Researchers identified a biochemical mechanism that regulates the thickness of mucus, and could serve as a target of new treatments for chronic respiratory illnesses that include cystic fibrosis (CF).
The study, “Trefoil factors share a lectin activity that deﬁnes their role in mucus,” was published in the journal Nature Communications.
Scientists at the Walter + Eliza Hall Institute for Medical Research in Australia wanted to better understand how mucus thickness is regulated in the body.
Mucus itself is a mixture of water and mucin glycoproteins, long strands of protein that are coated with sugar molecules called glycans.
Another protein, called trefoil factors (TFFs), is able to bind to the unique arrangement of glycan sugars in mucin glycoproteins.
TFFs, which come in three types (TFF1, TFF2, and TFF3), are designed to protect the mucosal epithelium by making mucus thicker. Thickening of mucus is necessary to trap potential threats — like dust, dead cells, and bacteria — before they enter the lungs.
However, TFFs are typically overexpressed in people with respiratory illness, creating an overly thick mucus that causes its own problems. This makes TFFs an attractive target for therapies addressing symptoms of respiratory illness.
“Trefoil factors have long been known to make mucus more viscous (thicker), and it has been postulated that this thickening occurs in respiratory diseases,” Ethan Goddard-Borger, PhD, the lead author of the study, said in a press release. “However, until now we did not completely understand how the trefoil factor proteins achieved this.”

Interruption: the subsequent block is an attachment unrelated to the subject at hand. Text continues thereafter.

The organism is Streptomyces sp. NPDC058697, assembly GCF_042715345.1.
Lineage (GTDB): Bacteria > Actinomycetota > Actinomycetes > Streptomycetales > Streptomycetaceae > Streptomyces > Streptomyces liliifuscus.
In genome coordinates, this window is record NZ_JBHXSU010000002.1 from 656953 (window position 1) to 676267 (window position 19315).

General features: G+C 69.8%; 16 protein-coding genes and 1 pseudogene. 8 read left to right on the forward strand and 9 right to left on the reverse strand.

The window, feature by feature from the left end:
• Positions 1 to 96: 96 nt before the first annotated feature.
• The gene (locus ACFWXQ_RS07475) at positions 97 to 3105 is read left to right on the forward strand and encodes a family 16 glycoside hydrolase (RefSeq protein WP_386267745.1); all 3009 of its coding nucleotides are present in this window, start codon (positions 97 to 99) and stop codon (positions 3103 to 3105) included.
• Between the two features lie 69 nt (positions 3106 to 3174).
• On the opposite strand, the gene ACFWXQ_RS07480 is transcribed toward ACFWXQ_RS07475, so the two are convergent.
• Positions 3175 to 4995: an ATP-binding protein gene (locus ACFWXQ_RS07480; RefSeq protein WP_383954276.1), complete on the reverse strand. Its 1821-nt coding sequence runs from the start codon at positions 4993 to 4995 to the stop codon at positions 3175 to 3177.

Using lab techniques to evaluate binding interactions and atomic structures, researchers identified a specific glycan pattern that is required for all three TFFs to bind.
Researchers also saw that each TFF has two glycan binding sites, allowing them to link two mucin strands together to thicken mucus.
“Within mucus, trefoil factors essentially ‘staple’ the mucin strands into a mesh: the more staples, the denser the mesh and the thicker the mucus becomes,” Goddard-Borger said.
The team is now exploring this newly uncovered mechanism between trefoil factors and mucin strands, looking to create ways to reduce mucus thickness.
“We are seeking to develop innovative approaches for reducing the viscosity of the mucus to aid in clearing excess mucus from the lungs of patients with chronic respiratory disease,” Goddard-Borger said.
The scientists also plan “to work with commercial collaborators to progress our vision to develop new mucolytic drugs [medicines that thin mucus] that can more effectively clear mucus from the airways,” he added.
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